Once you’ve got that, GVI’s teaching internship in Costa Rica will give you the chance to gain experience in a classroom, as you support sustainable community development projects. And as an added bonus, once you finish you’ll have access to GVI’s careers portal and, if you stay longer than three months, you’ll receive a guaranteed job placement. 

On top of teaching skills and improved competency in Spanish, you’ll gain leadership, communication, and organisation skills. These transferable soft skills will come in handy long after your gap year is over. 


5) See sea turtles hatching 


Watching huge sea turtles haul themselves out of the sea and laboriously dig holes for their precious eggs is one of Costa Rica’s most remarkable wildlife encounters. Get really lucky and you might even see the turtle hatchlings making their way down to the ocean. 

If you’re passionate about sea turtles and want to help ensure their future, GVI’s gap year ideas include opportunities to volunteer in sea turtle conservation. This means you can contribute to the protection of green, hawksbill, and leatherback turtles, while living on Costa Rica’s Caribbean coast. 


6) Protect jaguars


Jaguars roam Costa Rica’s wildest corners. There is a small chance you may spot them in one of Costa Rica’s national parks. As hunting was legal until as recently as the 1980s, these big cats are still extremely shy of humans. You’re more likely to spot fresh jaguar prints in soft mud when you hike through jungles.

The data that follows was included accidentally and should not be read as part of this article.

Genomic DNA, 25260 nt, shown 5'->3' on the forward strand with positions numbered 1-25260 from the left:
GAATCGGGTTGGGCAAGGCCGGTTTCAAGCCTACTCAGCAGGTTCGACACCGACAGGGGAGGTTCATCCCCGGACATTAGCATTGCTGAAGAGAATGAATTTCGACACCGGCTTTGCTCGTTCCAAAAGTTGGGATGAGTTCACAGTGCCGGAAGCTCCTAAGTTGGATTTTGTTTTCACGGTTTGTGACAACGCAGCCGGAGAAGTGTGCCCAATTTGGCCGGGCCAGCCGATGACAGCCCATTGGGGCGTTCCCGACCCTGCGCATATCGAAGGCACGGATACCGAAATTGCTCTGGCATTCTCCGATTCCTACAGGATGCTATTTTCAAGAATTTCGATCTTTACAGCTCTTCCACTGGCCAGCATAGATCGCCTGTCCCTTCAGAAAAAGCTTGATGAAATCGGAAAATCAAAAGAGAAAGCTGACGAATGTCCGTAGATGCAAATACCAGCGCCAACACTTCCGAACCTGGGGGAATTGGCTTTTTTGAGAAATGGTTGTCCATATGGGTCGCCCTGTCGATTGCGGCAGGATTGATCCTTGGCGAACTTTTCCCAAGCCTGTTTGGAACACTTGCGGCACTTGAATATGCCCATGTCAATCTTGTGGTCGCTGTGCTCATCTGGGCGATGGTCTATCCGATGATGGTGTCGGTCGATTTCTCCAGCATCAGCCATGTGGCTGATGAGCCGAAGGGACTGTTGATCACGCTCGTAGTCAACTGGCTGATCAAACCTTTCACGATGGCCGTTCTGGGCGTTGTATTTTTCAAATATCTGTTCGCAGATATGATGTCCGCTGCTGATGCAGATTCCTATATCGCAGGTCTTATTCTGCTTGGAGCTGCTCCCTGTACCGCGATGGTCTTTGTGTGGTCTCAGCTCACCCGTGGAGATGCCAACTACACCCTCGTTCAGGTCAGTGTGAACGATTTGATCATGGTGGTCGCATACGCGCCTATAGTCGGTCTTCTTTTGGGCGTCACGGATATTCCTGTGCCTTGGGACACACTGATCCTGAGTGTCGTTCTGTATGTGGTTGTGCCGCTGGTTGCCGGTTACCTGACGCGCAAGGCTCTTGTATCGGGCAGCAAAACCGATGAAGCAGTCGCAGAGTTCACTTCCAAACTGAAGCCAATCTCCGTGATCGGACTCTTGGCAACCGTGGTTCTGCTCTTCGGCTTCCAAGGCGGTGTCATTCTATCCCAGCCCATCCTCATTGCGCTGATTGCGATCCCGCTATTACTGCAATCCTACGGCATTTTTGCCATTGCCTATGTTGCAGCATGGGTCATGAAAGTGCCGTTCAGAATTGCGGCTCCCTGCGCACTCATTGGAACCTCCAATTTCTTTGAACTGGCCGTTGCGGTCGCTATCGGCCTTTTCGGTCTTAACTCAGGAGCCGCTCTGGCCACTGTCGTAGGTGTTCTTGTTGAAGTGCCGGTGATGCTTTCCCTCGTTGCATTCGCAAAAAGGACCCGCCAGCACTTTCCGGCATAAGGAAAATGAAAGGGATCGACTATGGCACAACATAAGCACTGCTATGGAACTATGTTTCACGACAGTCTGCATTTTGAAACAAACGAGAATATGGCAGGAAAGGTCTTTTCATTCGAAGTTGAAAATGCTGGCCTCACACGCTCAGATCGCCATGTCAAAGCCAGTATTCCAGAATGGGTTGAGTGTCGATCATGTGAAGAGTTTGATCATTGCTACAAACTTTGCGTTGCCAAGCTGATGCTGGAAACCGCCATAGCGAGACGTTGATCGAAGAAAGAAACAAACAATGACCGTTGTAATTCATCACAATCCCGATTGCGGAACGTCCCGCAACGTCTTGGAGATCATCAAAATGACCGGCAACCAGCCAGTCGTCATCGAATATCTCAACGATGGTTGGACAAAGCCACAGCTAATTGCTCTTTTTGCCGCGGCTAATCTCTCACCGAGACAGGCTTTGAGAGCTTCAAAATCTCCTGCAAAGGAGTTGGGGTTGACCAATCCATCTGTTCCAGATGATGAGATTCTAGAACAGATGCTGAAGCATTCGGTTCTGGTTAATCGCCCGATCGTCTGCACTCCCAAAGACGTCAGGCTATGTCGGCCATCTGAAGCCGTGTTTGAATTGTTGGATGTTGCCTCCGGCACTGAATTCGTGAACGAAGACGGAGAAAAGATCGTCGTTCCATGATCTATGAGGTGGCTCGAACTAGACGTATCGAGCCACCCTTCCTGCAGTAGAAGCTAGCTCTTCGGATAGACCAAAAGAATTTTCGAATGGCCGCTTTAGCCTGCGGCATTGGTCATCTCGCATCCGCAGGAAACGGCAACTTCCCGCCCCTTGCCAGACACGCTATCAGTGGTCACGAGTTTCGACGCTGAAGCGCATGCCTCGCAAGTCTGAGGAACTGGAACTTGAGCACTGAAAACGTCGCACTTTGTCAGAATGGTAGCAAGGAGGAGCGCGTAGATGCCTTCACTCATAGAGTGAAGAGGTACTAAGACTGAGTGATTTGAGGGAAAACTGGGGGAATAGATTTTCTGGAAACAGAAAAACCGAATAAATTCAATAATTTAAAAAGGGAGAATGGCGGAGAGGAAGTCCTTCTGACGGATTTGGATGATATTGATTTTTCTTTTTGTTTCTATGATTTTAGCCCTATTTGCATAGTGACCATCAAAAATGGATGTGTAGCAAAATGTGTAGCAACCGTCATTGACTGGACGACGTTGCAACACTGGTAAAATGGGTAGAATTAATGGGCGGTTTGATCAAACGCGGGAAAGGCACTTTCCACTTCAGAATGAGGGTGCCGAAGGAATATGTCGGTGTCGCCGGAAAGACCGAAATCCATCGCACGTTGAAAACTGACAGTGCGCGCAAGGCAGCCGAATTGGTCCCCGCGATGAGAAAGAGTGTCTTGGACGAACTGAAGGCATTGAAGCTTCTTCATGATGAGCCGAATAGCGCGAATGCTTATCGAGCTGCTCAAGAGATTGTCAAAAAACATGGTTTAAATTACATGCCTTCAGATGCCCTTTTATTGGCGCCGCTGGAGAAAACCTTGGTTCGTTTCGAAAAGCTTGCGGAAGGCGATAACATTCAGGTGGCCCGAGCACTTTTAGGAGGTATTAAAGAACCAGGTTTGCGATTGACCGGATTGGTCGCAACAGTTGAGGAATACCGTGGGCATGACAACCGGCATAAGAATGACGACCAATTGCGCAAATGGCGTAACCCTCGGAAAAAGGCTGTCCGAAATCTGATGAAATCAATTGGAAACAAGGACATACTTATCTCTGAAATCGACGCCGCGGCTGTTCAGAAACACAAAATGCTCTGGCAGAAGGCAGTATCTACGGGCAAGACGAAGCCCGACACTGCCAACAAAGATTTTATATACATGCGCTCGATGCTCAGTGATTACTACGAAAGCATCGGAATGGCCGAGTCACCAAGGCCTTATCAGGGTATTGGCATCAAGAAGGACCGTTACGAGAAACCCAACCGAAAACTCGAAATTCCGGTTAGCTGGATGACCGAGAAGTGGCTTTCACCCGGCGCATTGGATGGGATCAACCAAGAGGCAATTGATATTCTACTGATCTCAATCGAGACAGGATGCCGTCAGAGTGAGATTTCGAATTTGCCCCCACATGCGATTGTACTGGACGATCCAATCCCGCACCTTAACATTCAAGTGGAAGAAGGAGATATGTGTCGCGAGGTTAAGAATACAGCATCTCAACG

Although your chances of actually spotting a jaguar are slim, you’ll learn more about their behaviour as you help to set up monitoring cameras and encounter a number of other interesting animals like toucans and howler monkeys. 

To learn more about these elusive creatures, you can volunteer to help protect them. One of the gap year programs abroad offered by GVI is the chance to volunteer in jaguar conservation in Costa Rica. This project is based at GVI’s research station in Cahuita National Park, which is one of the only places in the world where jaguars are known to prey on sea turtles. 


7) Learn to surf


Costa Rica’s Pacific coastline has a string of golden beaches awash with foamy surf. The curling waves and idyllic surroundings make this part of the country an ideal spot to hop on a surfboard for the first time. 


8) Practice wildlife photography



Costa Rica’s stunning landscapes and wildlife might inspire you to hone your photography skills. 

Photography is more than just a hobby. As well as enabling you to capture shots of sloths, frogs, monkeys, and other creatures, it is a useful skill in creative or conservation careers. 

This as a gap year project will also give you a greater understanding of Costa Rica’s ecology as you study birds, reptiles, and amphibians. 

Still wondering what to do in a gap year? Explore more of GVI’s gap year travel programs around the world. 

By Petrina Darrah

Petrina Darrah is a freelance writer from New Zealand with a passion for outdoor adventure and sustainable travel. She has been writing about travel for more than five years and her work has appeared in print and digital publications including National Geographic Travel, Conde Nast Travel, Business Insider, Atlas Obscura and more. You can see more of her work at petrinadarrah.com.